The data are presented as the mean ± SD of at least three independent experiments. Statistical analysis was performed in GraphPad Prism v8. Statistical significance was set at P < 0.05 and was evaluated by the Mann–Whitney U test.

Data Availability Statement

The datasets generated for this study are available on request to the corresponding author.

Author Contributions

R-JL and TH wrote the first drafts of this manuscript. TH synthesized the described constructs under supervision of DF, GM, and JC. SS cultured and monitored the differentiation of the MUTZ-LCs. R-JL determined the cellular affinity, internalization, and antigen presentation aided by SB under supervision of SV and YK. SA and CV performed the SPR experiments under supervision of FF. MT was involved in the preparation of the SPR samples. All authors revised the manuscript.

Conflict of Interest

The authors declare that the research was conducted in the absence of any commercial or financial relationships that could be construed as a potential conflict of interest.


This work was funded by the NWO Gravitation program 2013 granted to the Institute for Chemical Immunology (ICI-024.002.009) and by the European Union’s Horizon 2020 Research and Innovation Program under the Marie Skłodowska−Curie grant agreement No. 642870 (Immunoshape). The Multistep Protein Purification Platform (MP3) was exploited for human Langerin ECD, and S-ECD production and the SPR platform for the competition and direct interaction tests of the Grenoble Instruct center (ISBG; UMS 3518 CNRS-CEA-UJF-EMBL) with support from FRISBI (ANR-10-INSB-05-02) and GRAL (ANR-10-LABX-49-01) within the Grenoble Partnership for Structural Biology.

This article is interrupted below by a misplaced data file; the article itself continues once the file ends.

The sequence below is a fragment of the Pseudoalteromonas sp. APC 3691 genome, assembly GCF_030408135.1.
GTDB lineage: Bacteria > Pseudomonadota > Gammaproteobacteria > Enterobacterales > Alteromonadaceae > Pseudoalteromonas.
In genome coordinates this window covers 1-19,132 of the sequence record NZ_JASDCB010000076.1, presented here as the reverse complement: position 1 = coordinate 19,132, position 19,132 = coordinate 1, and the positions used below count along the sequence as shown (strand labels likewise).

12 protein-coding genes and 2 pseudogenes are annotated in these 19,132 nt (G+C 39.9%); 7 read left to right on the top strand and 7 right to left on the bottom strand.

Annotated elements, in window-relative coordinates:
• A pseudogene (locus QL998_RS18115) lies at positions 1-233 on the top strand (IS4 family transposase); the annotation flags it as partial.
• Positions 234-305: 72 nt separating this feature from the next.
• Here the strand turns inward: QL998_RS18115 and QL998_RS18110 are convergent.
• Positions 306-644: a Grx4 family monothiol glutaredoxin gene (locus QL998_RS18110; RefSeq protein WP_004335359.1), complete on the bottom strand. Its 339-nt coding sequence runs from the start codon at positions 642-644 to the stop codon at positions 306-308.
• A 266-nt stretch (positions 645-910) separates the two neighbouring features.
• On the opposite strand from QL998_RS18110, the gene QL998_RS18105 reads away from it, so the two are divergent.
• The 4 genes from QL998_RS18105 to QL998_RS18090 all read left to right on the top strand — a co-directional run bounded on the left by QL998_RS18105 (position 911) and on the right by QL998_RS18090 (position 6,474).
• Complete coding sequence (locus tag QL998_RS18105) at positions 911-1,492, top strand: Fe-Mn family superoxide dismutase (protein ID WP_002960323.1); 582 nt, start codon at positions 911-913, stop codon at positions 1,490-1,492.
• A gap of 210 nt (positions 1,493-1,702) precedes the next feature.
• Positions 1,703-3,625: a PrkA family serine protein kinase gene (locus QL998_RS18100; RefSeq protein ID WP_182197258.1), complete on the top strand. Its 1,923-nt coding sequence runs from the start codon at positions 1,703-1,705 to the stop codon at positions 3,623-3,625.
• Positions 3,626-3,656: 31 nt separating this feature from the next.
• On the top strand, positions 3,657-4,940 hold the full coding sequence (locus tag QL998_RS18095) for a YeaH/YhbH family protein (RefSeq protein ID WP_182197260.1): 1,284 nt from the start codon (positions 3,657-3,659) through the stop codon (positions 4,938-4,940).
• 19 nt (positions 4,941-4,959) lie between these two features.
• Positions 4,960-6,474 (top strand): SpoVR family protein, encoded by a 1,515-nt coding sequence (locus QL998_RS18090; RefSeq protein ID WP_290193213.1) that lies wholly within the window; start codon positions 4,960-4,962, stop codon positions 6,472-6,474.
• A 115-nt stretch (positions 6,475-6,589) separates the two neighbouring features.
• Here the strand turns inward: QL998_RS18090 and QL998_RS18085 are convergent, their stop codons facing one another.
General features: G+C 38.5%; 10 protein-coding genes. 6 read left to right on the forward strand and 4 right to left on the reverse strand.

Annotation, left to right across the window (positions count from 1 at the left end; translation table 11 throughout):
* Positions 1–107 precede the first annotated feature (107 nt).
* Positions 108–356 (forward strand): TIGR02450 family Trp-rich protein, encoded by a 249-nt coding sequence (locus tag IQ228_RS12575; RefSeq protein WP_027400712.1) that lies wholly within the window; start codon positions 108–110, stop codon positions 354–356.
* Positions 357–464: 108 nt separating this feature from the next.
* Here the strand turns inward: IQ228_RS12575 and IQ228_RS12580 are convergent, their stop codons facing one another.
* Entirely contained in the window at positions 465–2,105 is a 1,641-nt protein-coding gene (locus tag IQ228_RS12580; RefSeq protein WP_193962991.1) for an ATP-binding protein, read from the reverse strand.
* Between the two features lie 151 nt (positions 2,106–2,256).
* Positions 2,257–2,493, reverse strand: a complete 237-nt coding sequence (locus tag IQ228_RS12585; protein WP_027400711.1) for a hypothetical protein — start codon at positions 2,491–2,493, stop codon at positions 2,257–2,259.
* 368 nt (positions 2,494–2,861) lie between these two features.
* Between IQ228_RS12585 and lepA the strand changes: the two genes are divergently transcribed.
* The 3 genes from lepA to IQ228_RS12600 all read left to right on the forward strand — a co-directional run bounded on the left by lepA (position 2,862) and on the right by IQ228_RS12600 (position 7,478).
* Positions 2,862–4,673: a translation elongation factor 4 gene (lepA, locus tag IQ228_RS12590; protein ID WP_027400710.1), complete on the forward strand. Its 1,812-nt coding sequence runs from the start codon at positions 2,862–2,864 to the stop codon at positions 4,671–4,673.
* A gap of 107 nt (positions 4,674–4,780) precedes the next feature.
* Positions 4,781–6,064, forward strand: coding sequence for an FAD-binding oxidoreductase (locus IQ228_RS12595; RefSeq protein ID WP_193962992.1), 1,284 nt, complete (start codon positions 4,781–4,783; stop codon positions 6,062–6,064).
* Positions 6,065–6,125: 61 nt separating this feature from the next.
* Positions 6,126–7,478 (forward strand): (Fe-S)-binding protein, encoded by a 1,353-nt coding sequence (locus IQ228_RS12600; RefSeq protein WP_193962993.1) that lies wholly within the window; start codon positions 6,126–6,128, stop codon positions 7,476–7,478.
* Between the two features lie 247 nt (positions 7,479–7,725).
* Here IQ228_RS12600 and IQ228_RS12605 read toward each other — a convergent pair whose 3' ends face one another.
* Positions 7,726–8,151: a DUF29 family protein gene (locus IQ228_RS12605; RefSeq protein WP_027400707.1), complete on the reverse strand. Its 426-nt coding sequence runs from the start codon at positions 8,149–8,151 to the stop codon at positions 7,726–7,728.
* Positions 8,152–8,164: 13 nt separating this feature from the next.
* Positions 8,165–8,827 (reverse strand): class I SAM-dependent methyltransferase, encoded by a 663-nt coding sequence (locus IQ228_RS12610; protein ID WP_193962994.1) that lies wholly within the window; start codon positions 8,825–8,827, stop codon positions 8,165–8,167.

We thank the Sue Gibbs lab for providing the Langerin+ MUTZ cells. We also thank members of the O| 2 Flow Cytometry Facility of Amsterdam UMC – location VUmc for their technical support.

Supplementary Material

The Supplementary Material for this article can be found online at:


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Keywords: mannoside, tumor associated antigens, peptide conjugate, vaccine model, glyco-antigen, Langerhans cell, dendritc cell, langerin

Citation: Li R-JE, Hogervorst TP, Achilli S, Bruijns SCM, Spiekstra S, Vivès C, Thépaut M, Filippov DV, van der Marel GA, van Vliet SJ, Fieschi F, Codée JDC and van Kooyk Y (2020) Targeting of the C-Type Lectin Receptor Langerin Using Bifunctional Mannosylated Antigens. Front. Cell Dev. Biol. 8:556. doi: 10.3389/fcell.2020.00556

Received: 09 January 2020; Accepted: 11 June 2020;
Published: 14 July 2020.

Edited by:

Cesare Indiveri, University of Calabria, Italy

Reviewed by:

Juliana Idoyaga, Stanford University, United States
Botond Z. Igyártó, Thomas Jefferson University, United States

Copyright © 2020 Li, Hogervorst, Achilli, Bruijns, Spiekstra, Vivès, Thépaut, Filippov, van der Marel, van Vliet, Fieschi, Codée and van Kooyk. This is an open-access article distributed under the terms of the Creative Commons Attribution License (CC BY). The use, distribution or reproduction in other forums is permitted, provided the original author(s) and the copyright owner(s) are credited and that the original publication in this journal is cited, in accordance with accepted academic practice. No use, distribution or reproduction is permitted which does not comply with these terms.

*Correspondence: Franck Fieschi,; Jeroen D. C. Codée,; Yvette van Kooyk,

These authors have contributed equally to this work

These authors share last authorship